The Open Source model of software development has gained the attention of both the business, the practitioners’ and the research communities. The Open Source process has been described by the seminal paper by Eric Raymond  and . However, sound empirical studies are still very limited , .
Our goal is to investigate the OS process by empirical means, to analyze, characterize it, and possibly model it with quantitative models. It should be noted that the Open Source process provides open process and product data, and therefore is a rare opportunity for empirical research.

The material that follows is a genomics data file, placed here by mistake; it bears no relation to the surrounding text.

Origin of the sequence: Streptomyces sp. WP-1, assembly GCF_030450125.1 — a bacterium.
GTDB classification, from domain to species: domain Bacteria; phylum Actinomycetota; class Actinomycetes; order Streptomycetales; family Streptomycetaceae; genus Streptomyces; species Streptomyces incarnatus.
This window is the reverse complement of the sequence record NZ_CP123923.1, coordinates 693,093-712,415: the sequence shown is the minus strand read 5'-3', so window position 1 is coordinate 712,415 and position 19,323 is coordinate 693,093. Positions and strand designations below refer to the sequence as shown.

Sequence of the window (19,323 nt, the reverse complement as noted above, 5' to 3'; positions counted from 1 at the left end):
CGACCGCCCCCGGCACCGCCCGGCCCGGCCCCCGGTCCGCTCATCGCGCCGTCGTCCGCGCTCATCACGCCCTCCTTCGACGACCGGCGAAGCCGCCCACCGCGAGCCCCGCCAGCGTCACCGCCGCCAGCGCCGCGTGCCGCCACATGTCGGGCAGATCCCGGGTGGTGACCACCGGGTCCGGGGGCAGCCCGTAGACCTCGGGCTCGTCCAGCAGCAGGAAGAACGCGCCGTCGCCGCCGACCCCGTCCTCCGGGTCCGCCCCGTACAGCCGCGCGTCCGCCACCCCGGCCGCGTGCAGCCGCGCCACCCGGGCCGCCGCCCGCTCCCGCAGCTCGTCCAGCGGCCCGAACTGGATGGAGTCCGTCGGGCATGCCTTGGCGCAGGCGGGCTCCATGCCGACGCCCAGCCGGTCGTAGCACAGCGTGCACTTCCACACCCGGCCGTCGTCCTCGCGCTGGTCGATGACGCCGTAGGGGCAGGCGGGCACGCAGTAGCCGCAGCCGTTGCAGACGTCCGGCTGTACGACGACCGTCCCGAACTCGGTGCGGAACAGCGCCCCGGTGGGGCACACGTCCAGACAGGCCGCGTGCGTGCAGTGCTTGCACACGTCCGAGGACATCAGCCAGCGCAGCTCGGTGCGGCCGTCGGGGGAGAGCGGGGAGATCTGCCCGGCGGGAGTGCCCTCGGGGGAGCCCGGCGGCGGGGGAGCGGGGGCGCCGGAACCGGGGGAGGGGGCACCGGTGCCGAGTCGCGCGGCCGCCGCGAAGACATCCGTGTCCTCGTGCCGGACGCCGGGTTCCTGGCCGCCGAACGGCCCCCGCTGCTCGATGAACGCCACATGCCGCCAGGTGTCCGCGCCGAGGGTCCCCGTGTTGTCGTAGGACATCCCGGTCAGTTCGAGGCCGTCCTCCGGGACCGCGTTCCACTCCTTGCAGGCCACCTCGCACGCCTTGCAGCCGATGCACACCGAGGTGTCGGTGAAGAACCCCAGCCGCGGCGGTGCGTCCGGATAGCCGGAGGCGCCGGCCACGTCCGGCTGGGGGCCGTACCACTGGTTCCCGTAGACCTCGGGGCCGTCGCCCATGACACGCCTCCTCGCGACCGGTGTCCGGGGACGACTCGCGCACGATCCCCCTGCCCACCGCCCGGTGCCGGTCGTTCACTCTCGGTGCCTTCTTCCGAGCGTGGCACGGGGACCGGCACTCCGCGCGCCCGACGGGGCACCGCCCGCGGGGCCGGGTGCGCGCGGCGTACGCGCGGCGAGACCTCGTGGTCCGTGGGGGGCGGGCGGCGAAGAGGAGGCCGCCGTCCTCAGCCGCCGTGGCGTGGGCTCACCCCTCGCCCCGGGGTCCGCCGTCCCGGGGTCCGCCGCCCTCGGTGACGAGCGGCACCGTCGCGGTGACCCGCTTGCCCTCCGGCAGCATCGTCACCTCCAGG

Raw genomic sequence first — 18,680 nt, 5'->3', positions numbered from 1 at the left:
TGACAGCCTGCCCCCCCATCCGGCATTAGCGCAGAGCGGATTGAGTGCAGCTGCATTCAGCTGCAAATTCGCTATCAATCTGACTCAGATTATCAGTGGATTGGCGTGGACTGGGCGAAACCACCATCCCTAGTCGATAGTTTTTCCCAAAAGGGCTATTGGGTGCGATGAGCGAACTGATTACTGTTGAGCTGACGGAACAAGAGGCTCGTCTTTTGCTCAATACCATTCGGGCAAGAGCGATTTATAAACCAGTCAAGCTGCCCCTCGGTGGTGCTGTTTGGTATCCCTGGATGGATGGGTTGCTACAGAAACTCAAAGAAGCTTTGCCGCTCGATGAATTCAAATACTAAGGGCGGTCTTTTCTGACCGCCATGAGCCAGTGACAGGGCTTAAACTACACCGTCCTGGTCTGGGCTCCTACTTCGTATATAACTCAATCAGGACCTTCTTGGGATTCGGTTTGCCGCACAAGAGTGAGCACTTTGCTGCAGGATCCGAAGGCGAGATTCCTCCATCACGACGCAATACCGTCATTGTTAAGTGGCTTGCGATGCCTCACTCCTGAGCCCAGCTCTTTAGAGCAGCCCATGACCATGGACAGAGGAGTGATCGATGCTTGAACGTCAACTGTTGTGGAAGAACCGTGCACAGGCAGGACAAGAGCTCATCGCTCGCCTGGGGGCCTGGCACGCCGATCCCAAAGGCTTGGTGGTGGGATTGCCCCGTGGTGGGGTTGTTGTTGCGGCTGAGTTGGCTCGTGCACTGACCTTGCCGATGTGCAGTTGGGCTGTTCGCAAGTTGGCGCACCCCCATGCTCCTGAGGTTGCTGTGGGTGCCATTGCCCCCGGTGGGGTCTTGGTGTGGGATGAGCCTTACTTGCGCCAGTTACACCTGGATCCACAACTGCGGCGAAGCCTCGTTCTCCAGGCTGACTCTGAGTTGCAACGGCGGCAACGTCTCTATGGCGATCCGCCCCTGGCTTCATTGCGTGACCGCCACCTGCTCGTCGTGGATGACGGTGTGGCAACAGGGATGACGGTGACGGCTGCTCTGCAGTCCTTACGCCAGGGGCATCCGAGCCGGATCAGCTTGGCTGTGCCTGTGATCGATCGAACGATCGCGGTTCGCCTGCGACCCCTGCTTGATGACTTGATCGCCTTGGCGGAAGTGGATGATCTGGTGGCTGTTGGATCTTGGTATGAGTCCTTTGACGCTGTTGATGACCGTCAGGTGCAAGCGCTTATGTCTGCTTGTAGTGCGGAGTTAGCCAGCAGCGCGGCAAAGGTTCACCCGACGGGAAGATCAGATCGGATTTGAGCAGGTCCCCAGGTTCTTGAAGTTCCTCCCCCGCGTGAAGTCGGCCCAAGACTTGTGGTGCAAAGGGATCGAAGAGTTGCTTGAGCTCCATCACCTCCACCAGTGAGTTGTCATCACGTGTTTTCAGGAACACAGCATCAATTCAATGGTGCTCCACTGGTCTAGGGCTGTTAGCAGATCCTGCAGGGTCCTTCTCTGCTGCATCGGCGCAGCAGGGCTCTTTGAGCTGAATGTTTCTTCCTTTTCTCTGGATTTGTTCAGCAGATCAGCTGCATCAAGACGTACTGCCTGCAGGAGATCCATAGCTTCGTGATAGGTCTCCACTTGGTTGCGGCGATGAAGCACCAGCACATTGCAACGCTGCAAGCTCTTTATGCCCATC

Our initial research focus is on the characterization of the process, starting from the evolution of OS projects. In traditional projects, a significant number of releases in a short time is usually considered an instability factor  and , while in the OSS community, it is an evidence of vitality, shows the commitment of the authors and the power of attraction of other programmers . Is it possible to characterize the vitality of projects? And, can vitality be traced to some other characteristics of a project?